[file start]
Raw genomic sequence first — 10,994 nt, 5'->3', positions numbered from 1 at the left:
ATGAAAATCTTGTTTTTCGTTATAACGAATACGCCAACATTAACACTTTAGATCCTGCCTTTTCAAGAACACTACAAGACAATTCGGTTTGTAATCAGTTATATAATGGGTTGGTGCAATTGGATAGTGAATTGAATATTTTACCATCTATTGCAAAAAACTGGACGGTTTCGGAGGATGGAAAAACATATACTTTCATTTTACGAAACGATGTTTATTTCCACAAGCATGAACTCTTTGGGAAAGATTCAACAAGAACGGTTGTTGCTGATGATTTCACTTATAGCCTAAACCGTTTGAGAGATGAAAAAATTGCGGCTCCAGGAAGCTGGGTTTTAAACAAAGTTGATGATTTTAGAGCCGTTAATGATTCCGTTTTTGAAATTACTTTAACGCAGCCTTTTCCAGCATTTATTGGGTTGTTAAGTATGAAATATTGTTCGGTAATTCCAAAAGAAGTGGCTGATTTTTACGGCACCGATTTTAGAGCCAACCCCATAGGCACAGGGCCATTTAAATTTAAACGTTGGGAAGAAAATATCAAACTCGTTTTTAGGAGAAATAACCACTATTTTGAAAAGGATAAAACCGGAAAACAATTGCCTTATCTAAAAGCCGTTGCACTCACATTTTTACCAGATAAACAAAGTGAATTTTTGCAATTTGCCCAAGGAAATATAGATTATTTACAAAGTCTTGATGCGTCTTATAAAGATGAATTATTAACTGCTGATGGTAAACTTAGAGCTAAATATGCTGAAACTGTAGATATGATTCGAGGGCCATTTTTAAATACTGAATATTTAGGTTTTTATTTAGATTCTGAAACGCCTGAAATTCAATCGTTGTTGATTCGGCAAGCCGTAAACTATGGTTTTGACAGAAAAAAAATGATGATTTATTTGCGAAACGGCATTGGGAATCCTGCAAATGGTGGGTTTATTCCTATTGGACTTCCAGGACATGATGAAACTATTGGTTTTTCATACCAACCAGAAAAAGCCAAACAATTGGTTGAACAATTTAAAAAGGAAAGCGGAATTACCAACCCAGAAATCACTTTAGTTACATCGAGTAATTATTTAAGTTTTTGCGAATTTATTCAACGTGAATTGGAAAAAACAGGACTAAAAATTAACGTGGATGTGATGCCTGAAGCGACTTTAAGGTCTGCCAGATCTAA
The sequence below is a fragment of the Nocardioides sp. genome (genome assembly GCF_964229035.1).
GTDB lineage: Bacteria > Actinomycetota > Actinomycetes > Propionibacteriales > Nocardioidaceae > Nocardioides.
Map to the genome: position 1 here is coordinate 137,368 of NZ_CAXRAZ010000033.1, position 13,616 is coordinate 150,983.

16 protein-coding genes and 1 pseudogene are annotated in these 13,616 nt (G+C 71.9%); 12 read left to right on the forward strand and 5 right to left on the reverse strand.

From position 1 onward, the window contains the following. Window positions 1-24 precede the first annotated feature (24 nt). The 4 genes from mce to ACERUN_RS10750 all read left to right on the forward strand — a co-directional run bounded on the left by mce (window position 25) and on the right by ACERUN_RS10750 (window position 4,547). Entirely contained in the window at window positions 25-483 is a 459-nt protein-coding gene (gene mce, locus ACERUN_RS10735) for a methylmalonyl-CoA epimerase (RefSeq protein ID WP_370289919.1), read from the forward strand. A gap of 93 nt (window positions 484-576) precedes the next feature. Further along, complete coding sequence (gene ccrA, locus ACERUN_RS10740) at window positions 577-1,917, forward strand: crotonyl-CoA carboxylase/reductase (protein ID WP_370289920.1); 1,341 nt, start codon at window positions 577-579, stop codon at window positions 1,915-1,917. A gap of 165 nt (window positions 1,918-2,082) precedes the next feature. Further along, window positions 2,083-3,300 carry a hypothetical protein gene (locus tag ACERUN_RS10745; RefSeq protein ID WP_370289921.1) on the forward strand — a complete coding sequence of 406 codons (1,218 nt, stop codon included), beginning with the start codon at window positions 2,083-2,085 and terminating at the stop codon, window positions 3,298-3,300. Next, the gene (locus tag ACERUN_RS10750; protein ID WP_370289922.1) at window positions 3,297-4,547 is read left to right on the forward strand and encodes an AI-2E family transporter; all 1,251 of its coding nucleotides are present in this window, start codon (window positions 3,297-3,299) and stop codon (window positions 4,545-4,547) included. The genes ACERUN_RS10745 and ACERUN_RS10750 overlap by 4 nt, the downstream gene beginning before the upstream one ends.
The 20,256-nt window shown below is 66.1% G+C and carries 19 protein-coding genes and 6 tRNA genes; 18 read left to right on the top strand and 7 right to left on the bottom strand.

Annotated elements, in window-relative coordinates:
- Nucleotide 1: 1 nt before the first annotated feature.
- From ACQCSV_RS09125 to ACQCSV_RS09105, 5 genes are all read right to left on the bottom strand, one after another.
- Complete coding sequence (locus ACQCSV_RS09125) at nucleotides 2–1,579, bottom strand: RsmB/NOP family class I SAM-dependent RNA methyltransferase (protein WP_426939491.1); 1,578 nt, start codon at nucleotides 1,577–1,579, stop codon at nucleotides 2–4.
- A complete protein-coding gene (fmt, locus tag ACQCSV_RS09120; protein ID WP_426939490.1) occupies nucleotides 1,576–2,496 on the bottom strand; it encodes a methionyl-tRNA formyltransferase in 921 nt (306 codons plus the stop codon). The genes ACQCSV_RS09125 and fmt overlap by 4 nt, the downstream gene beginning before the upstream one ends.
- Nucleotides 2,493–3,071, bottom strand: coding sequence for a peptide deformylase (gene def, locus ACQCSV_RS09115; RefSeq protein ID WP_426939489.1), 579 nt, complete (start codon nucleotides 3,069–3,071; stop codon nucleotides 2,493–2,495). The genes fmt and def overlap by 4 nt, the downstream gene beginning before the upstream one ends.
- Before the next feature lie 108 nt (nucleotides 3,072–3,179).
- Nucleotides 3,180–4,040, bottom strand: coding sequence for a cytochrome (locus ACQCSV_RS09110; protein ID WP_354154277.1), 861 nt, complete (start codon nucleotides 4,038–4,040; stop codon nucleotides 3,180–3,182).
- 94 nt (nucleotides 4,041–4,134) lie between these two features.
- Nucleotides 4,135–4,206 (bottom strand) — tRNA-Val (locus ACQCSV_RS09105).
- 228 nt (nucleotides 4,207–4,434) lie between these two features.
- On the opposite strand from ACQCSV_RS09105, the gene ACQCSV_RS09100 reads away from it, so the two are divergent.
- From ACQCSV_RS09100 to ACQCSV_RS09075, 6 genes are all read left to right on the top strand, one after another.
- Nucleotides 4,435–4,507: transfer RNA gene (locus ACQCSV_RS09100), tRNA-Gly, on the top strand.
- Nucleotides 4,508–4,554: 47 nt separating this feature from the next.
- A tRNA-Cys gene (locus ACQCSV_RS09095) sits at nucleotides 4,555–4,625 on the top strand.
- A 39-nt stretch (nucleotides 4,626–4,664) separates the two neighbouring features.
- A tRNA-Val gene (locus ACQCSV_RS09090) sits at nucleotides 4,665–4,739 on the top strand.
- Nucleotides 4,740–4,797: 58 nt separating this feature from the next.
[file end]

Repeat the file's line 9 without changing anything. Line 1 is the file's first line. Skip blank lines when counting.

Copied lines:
Annotated elements, in window-relative coordinates: